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Concept# Multivariate random variable

Summary

In probability, and statistics, a multivariate random variable or random vector is a list or vector of mathematical variables each of whose value is unknown, either because the value has not yet occurred or because there is imperfect knowledge of its value. The individual variables in a random vector are grouped together because they are all part of a single mathematical system — often they represent different properties of an individual statistical unit. For example, while a given person has a specific age, height and weight, the representation of these features of an unspecified person from within a group would be a random vector. Normally each element of a random vector is a real number.
Random vectors are often used as the underlying implementation of various types of aggregate random variables, e.g. a random matrix, random tree, random sequence, stochastic process, etc.
More formally, a multivariate random variable is a column vector (or its transpose, which is a row vector) whose components are scalar-valued random variables on the same probability space as each other, , where is the sample space, is the sigma-algebra (the collection of all events), and is the probability measure (a function returning each event's probability).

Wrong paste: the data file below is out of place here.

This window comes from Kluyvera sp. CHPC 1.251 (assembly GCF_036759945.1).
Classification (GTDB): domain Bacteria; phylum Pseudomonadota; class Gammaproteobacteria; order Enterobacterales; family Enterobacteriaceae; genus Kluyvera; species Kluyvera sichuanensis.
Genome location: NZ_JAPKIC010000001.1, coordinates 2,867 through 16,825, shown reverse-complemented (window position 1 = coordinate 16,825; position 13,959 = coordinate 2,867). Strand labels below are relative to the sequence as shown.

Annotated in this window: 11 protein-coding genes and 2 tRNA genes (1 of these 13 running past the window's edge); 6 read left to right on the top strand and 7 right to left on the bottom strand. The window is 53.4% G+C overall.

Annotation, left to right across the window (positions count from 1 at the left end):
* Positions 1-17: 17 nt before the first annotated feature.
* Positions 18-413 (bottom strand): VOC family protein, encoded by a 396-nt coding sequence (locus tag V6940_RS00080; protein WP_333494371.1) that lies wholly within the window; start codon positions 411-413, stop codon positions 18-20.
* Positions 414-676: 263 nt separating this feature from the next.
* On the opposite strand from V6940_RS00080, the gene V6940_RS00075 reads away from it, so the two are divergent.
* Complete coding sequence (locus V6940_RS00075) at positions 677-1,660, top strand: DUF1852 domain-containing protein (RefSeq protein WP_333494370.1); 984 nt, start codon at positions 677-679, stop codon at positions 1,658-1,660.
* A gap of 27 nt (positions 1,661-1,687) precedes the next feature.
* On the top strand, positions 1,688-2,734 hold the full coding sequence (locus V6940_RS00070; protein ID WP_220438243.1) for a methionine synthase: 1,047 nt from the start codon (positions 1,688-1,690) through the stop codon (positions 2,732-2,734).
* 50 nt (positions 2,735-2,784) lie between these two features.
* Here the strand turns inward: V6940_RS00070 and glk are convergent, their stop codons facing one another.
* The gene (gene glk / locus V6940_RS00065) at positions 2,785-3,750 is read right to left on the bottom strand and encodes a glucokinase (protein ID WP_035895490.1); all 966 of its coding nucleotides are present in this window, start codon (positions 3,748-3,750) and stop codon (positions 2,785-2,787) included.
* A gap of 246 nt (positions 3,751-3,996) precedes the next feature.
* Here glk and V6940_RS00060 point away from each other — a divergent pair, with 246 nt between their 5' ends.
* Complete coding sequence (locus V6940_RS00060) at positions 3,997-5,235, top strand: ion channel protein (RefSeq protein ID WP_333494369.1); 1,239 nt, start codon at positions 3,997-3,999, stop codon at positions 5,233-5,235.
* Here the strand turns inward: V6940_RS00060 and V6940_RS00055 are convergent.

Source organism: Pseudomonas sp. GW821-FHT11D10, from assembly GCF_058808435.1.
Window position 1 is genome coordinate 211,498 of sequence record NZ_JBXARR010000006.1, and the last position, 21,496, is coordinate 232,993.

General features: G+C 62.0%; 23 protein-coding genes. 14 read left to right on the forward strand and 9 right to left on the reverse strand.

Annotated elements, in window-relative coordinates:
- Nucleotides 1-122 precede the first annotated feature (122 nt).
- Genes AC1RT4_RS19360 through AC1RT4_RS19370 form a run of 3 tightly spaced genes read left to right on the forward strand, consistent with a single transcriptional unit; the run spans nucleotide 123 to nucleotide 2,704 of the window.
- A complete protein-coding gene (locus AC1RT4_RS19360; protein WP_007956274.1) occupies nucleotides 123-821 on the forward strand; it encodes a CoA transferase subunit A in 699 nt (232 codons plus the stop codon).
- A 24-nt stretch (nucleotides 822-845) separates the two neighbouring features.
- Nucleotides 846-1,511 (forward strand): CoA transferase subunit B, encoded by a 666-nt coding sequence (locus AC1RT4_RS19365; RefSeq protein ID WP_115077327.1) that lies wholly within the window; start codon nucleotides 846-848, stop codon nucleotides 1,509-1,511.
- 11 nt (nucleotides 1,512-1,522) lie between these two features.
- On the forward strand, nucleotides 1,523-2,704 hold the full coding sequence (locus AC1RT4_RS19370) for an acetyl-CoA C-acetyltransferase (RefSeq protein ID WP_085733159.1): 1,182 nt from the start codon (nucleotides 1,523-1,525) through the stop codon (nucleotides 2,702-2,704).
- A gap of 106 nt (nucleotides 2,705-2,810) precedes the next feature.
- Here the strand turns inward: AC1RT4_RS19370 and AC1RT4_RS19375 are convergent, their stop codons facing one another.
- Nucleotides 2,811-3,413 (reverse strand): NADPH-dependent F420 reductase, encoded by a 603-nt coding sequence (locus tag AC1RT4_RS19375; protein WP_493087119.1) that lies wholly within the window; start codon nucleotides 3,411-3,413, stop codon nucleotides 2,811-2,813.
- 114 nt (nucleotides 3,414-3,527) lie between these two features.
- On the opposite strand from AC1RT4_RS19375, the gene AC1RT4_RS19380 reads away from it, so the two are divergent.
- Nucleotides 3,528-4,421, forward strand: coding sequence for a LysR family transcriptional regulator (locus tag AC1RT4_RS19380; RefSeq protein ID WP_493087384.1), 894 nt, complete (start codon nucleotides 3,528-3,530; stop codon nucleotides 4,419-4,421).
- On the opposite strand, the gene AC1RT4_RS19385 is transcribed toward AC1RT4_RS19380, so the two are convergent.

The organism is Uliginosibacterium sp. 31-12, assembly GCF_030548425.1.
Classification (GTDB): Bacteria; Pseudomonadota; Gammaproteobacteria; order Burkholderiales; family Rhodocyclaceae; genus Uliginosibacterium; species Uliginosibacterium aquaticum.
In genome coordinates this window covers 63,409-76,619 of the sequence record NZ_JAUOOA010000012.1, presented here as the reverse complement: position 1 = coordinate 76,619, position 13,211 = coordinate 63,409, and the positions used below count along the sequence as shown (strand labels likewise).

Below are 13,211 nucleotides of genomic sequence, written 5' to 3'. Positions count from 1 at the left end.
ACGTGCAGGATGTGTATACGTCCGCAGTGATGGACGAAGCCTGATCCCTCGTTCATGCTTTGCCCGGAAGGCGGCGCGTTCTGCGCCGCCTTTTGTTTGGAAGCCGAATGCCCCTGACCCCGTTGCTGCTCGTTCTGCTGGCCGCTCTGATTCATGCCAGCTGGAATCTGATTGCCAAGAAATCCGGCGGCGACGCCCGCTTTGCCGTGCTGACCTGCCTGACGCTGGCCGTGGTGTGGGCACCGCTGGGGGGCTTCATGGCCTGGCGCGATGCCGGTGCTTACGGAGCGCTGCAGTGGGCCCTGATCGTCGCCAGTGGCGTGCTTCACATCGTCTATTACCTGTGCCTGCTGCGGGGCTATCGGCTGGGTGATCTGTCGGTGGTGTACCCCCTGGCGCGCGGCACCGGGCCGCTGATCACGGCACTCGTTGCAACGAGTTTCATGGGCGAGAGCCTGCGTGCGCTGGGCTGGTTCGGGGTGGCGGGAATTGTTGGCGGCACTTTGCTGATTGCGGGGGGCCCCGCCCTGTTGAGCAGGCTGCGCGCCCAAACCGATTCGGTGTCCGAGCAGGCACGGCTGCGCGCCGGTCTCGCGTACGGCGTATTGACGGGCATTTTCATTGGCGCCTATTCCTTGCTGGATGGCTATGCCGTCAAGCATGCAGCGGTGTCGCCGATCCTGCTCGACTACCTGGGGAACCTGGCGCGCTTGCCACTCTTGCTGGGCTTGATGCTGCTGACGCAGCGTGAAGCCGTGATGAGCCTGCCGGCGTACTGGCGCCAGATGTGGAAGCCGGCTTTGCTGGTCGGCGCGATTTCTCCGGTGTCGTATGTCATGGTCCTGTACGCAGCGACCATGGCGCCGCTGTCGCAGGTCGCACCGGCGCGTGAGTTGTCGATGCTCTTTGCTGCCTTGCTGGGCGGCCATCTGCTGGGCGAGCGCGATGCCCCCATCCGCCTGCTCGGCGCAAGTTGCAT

Multivariate probability distribution
Every random vector gives rise to a probability measure on with the Borel algebra as the underlying sigma-algebra. This measure is also known as the joint probability distribution, the joint distribution, or the multivariate distribution of the random vector.
The distributions of each of the component random variables are called marginal distributions. The conditional probability distribution of given is the probability distribution of when is known to be a particular value.
The cumulative distribution function of a random vector is defined as
where .
Random vectors can be subjected to the same kinds of algebraic operations as can non-random vectors: addition, subtraction, multiplication by a scalar, and the taking of inner products.

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